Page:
President Obama, Global Leaders Mingle in Cannes
CANNES, France — While the first day of the G-20 summit was overshadowed by the European debt crisis and Greece’s political infighting, there was also plenty of room for pomp, circumstance and mingling between global leaders.
President Obama arrived at the official welcome ceremony this morning as trumpets blared and was greeted on the red carpet by French President Nicolas Sarkozy.
“I was hoping to come and see some movies,” the president was overheard saying, joking about the city’s famous film festival.
Later, while touting the strong U.S.-French alliance, Obama reflected on his time in France as a young man.
“The last time I was in the South of France – or the first time, rather, was as a college student, and I’ve never forgotten the extraordinary hospitality of the French people and the extraordinary views that are available here,” Obama said, although those famous views were obstructed today by rain and dreary clouds.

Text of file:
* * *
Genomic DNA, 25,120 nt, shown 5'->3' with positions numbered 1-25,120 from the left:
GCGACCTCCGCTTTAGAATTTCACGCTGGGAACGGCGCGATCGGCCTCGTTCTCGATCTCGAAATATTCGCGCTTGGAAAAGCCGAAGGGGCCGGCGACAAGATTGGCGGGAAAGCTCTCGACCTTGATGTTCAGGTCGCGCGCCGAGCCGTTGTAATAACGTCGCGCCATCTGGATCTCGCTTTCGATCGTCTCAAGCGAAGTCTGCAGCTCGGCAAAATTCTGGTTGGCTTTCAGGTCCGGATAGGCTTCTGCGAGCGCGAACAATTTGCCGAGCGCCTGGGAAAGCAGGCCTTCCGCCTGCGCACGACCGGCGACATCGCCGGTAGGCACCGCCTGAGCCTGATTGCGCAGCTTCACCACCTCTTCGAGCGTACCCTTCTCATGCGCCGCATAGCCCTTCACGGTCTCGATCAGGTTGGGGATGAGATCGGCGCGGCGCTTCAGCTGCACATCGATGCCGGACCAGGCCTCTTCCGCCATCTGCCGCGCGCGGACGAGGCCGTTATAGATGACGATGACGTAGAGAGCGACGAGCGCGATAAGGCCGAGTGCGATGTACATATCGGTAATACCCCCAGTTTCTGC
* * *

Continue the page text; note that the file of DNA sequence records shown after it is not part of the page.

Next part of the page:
After a series of bilateral meetings and strategy sessions, the president had a chance to catch up with his global counterparts at lunch. Obama tested out his Chinese, offering President Hu Jintao of China a greeting of “ni hao,” before cordially shaking his hand.
Obama also said hello to Argentinean President Cristina Kirchner, congratulating her on her recent reelection. Obama, who is campaigning for his own reelection in 2012, jokingly told Sarkozy that “we all have to take lessons” from Kirchner’s victory.
Later in the afternoon, the leaders were wrangled together to pose for their “class photo.” Obama stood in the front row flanked by Sarkozy and Indonesia’s President Susilo Bambang Yudhoyono. After diligently standing for a few minutes, Obama quipped, “One more time!” as he smiled and waved before everyone broke rank.
Then it was off to a working dinner, where all of the leaders signed the G20 guestbook upon arrival.
“To the People of France and Cannes – I am grateful for the wonderful hospitality, but even more grateful for the strong friendship and alliance between our two nations. May the bonds of our partnership strengthen in the years to come,” Obama wrote.